We can immediately use this vector space for something useful, as the
source of yet another approach to the question of appropriate keyword
weightings. Recall that in Figure *(FOAref)* our initial
assumption was that each and every keyword was to be used as a dimension
of the vector space. Now we ask: What would happen if we removed one of
these keywords?

The first step is to extend the measure
\mathname{Sim}(\mathbf{q},\mathbf{d}) \) of document-query similarity to
measure *inter-document* similarities \(
\mathname{Sim}(\mathbf{d}_{i},\mathbf{d}_{j}) \) as well. Then, for an
arbitrary measure of document-document similarity (e.g., the inner
product measure mentioned above), we consider all pairs of documents,
and then the **AVERAGE SIMILARITY** across all of them. {Fortunately,
it turns out that there is a more efficient way to compute average
similarity than actually comparing all ${n}\choose{2}$ document pairs.
First, define the **CENTROID** document to be the average document;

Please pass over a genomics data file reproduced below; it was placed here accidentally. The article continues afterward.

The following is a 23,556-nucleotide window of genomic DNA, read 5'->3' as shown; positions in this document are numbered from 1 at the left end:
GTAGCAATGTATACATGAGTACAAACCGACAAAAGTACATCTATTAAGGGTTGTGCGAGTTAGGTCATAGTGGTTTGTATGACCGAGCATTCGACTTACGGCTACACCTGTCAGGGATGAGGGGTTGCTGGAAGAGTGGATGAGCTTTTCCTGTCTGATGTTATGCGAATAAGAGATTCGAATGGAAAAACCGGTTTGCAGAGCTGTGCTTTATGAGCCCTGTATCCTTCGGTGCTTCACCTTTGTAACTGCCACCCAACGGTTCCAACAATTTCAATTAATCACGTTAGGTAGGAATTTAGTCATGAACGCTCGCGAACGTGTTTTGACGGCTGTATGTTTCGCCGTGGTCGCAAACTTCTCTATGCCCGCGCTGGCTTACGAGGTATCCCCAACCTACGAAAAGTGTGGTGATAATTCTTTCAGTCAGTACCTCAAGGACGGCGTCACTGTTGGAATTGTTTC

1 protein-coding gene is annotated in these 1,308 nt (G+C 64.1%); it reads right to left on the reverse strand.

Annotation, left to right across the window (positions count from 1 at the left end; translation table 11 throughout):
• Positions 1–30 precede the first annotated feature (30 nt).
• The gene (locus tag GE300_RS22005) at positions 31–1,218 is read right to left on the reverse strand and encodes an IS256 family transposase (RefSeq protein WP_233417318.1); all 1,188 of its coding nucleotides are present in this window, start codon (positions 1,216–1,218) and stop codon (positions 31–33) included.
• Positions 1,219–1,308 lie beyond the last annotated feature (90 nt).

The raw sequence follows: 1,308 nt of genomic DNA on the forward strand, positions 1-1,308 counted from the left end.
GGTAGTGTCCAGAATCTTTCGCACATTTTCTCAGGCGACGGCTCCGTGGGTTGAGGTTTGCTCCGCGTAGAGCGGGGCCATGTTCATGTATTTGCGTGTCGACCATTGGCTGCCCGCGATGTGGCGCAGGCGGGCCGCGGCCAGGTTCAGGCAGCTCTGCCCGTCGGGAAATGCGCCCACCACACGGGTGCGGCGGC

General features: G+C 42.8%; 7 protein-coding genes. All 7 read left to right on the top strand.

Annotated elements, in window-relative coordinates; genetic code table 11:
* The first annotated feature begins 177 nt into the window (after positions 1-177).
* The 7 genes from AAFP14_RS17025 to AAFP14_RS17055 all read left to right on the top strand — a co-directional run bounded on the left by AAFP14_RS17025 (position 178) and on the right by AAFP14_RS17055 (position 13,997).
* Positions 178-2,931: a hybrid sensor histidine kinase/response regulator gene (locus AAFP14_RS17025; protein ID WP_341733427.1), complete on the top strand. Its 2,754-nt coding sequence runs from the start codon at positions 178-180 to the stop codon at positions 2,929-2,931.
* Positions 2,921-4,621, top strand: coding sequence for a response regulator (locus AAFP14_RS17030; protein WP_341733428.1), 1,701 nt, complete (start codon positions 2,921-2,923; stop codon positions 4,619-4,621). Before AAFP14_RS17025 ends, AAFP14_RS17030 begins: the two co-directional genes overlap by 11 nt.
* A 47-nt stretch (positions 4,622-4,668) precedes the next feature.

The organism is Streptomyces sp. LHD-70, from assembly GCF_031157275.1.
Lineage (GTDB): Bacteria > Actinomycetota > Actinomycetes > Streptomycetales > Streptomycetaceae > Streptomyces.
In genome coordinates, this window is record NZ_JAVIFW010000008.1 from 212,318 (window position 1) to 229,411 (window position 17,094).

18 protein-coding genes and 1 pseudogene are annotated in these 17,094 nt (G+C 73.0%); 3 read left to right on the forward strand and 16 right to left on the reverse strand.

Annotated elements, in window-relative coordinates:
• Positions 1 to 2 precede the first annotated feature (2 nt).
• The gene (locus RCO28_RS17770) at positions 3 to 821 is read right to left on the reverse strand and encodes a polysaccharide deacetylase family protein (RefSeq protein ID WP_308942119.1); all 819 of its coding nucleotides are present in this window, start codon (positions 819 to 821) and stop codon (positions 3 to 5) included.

i.e., the resulting of adding all\( \mathname{NDoc} \) vectors and
dividing it by \( \mathname{NDoc} \). Then the average similarity can
also be defined in terms of the distance of each document from this
center. \overline{\mathname{Sim}_k}&\equiv&{1\over
\mathname{NDoc}^2}\sum_{i,j} \mathname{Sim}(d_i, d_j) \\ &=
&\alpha\sum_{i=1}^{\mathname{NDoc}} \mathname{Sim}(d_i, D^*) }

Recall that our goal is to devise a representation of documents that makes it easiest for queries to discriminate them. Since each keyword corresponds to a dimension, {removing} one results in a {\em compression} of the space into $K-1$ dimensions, and we can expect that the representation of each of the documents will change at least slightly. More precisely, removing a dimension along which the documents varied significantly means that vectors which were far apart in the $K$-dimensional space are now much closer together.

This observation can be used to ask just how useful each potential keyword is. If it is discriminating, removing it will result in a signficant compression of the documents' vectors; if removing it changes very little, the keyword is less helpful. Using the average similarity as our measure of just how close together the documents are, and asking this question for each and every keyword, we arrive at yet another measure of keyword discrimination:

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